Snowbirds

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Many animals come to Florida in the winter including birds, butterflies, and Homo sapiens.  We too are spending the winter with them and, collectively, we refer to them as snowbirds.  The migratory patterns of snowbirds are very interesting. So far we have been staying on the west coast of Florida that is primarily populated during the winter by subspecies of Homo sapiens such as michiganus, illinoisens, and ontarionus.  On the other hand, the east coast of Florida is primarily populated by migrating subspecies such as newyorkus and jerseyanus.   We are not sure why these subspecies favor these sections of Florida but probably it is because the migratory paths for each group of subspecies leads most easily to these areas.  Once we settle in Asheville, we may continue to join the snowbirds in Florida during the winter, depending on how well Patty acclimates to our new home.

Last week’s blog detailed our two-week battle with ants.  We are happy to report that the war is over, with only an occasional ant survivor being rounded up on a daily basis.  Patty feels we have discussed insects enough but Ed believes it is our duty to report on another threat—the browm marmorated stink bug (BMSB).  These bugs are an invasive species from the Far East that were first found in the U.S. in the late 1990’s. We first discovered them when we stopped at an interstate rest stop in southwestern Virginia a few months ago.  We were going to have lunch at the rest stop but the picnic tables were covered by stink bugs so we made a quick escape.  They covered our car and some of them hung on for dear life as we drove at 65 miles per hour to Richmond, VA.  We did not see many more stink bugs until our recent battle with the ants, when several stink bugs also showed up in our trailer.  A quick Google search indicated that there have been outbreaks of stink bugs in many states in recent years.  They damage fruits and vegetables and are considered a major threat by the U.S. Department of Agriculture.  Our Google search also discovered studies that show that damaging insect species, like these stink bugs, are moving north in the U.S. at the same rate as global warming.  Forget rising sea levels—if global warming could cause huge increases in insects, it is definitely something we should try to avoid.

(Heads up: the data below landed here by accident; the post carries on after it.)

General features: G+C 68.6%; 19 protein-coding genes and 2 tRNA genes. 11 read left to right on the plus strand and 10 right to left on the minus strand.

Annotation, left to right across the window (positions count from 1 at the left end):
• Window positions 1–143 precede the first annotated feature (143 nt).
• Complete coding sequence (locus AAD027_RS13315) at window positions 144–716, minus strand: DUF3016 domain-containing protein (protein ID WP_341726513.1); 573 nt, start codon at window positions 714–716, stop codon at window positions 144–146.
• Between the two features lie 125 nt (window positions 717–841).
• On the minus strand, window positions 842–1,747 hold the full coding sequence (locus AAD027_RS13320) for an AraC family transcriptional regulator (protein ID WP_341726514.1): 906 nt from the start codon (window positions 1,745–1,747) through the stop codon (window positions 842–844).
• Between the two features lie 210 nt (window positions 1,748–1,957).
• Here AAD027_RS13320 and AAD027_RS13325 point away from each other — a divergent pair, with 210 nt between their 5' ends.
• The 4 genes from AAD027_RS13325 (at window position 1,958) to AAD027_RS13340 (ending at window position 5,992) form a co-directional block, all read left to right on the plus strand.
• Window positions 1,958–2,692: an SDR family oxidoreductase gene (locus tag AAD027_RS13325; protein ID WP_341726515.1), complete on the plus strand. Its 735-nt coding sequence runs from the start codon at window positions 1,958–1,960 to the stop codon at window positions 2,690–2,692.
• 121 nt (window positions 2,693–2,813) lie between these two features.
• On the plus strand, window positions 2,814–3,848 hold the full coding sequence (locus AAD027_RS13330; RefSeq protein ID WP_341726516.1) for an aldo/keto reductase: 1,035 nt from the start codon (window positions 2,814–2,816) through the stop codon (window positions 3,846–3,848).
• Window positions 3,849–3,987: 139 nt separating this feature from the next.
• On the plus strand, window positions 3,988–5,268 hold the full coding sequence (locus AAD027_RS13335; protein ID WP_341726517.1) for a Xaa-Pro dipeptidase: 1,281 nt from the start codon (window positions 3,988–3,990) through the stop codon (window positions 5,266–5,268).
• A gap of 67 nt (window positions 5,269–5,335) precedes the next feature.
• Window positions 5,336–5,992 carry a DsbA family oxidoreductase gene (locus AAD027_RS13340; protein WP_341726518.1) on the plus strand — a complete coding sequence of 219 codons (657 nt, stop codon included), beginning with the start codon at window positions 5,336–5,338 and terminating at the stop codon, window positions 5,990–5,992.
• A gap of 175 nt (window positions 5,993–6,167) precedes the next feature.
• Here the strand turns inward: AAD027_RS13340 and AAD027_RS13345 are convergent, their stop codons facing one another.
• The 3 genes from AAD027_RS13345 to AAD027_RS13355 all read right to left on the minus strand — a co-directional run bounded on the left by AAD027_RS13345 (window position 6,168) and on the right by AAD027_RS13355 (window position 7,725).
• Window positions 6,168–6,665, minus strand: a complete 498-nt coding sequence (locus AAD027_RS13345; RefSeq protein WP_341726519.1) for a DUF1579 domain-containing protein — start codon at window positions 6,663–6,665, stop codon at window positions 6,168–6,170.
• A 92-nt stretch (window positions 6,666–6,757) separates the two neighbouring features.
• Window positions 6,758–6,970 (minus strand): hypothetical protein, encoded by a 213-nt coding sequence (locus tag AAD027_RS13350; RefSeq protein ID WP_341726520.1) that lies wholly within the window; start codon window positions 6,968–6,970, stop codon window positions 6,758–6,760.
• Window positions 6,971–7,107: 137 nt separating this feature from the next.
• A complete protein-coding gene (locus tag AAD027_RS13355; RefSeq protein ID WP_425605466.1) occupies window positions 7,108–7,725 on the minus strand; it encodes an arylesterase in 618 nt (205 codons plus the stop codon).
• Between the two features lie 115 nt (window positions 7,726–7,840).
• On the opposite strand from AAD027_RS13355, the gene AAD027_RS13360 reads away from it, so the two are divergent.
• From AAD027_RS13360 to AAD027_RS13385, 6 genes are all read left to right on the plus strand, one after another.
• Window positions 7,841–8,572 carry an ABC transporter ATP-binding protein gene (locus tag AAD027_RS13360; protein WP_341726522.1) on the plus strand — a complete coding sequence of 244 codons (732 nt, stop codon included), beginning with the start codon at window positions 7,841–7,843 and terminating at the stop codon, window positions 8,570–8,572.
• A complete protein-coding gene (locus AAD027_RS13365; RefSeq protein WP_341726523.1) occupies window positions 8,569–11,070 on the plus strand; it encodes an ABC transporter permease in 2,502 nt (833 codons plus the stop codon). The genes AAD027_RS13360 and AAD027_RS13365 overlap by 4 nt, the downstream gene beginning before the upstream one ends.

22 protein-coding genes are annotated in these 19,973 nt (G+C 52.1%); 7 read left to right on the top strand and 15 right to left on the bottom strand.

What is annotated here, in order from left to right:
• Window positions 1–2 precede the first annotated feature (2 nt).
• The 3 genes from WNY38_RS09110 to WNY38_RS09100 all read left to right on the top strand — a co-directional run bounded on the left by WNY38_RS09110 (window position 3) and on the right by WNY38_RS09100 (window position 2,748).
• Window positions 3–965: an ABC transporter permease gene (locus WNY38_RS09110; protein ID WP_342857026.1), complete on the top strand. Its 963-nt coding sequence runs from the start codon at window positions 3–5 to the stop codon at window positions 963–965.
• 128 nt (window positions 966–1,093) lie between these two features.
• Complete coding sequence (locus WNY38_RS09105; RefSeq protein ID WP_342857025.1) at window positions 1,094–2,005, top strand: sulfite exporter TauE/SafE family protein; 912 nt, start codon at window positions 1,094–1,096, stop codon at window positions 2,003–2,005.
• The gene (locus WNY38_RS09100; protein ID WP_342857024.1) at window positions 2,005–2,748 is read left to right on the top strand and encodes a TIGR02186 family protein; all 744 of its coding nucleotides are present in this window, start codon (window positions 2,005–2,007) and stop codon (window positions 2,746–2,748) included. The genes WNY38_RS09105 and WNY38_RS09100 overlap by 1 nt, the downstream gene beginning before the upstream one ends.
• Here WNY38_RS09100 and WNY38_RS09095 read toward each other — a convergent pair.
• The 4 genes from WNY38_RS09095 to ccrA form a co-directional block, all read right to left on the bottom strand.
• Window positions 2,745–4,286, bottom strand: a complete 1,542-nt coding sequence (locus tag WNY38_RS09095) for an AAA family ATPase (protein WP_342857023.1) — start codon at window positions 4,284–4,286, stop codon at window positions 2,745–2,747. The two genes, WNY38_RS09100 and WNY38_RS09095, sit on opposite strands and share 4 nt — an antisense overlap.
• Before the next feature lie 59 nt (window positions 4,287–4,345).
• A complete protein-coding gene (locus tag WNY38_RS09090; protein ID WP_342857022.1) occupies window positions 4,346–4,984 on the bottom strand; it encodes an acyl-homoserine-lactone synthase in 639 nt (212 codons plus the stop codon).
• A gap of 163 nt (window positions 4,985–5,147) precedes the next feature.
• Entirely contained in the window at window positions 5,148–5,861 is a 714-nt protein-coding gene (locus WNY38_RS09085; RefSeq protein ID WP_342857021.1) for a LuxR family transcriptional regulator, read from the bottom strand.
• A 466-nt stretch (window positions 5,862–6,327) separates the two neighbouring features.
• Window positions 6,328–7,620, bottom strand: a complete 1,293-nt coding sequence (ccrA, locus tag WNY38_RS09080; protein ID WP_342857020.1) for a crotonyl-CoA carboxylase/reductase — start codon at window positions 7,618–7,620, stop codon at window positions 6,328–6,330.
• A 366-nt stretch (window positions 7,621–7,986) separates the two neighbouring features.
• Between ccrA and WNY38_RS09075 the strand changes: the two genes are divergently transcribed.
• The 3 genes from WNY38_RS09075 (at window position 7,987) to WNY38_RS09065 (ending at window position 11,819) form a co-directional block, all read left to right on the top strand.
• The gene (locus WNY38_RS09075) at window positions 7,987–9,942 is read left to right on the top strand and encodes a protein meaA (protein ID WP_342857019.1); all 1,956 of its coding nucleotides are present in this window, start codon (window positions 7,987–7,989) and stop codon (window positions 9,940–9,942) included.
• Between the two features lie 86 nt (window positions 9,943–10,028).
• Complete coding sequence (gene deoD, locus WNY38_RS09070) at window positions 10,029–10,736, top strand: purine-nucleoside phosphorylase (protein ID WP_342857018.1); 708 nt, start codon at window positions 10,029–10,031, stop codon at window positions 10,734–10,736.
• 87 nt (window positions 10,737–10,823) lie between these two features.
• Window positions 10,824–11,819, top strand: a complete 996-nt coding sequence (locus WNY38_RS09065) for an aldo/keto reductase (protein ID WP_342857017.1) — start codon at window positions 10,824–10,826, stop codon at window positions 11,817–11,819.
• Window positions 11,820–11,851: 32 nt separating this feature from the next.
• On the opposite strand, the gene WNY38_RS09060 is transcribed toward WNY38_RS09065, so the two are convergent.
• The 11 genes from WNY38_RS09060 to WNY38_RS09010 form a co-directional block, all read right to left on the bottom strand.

This week we stayed at Alafia River State Park, which is located southeast of Tampa, FL.  It is a very nice park that is known for having some of the best mountain biking trails in Florida. “Florida mountain biking” sounds like an oxymoron but this area was modified by phosphate mining, which created a series of ponds and hills that made a great place for mountain biking.  Here are some photos from Alafia River State Park.

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Two real snowbirds—sandhill cranes that migrate to Florida each year from the Midwest.

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Beware the brown marmorated stink bug, invader from the Far East.  They are large bugs so it is difficult to figure out how they get into our trailer.

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Our camp site at Alafia River

Alafia Collage

A mountain biking trail at Alafia River State Park—this is one of the easier trails.  Ed rode on one of the more difficult trails several years ago and almost killed himself.

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One of the ponds that was formed by phosphate mining.  Several biking trails are along the sides of steep hills and this is where you end up if you go off the trail.

Flower Collage

Mountain biking is normally hectic but Ed likes to stop and smell (or at least photograph) the wildflowers.

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In wilderness is the preservation of the world – Henry David Thoreau

 

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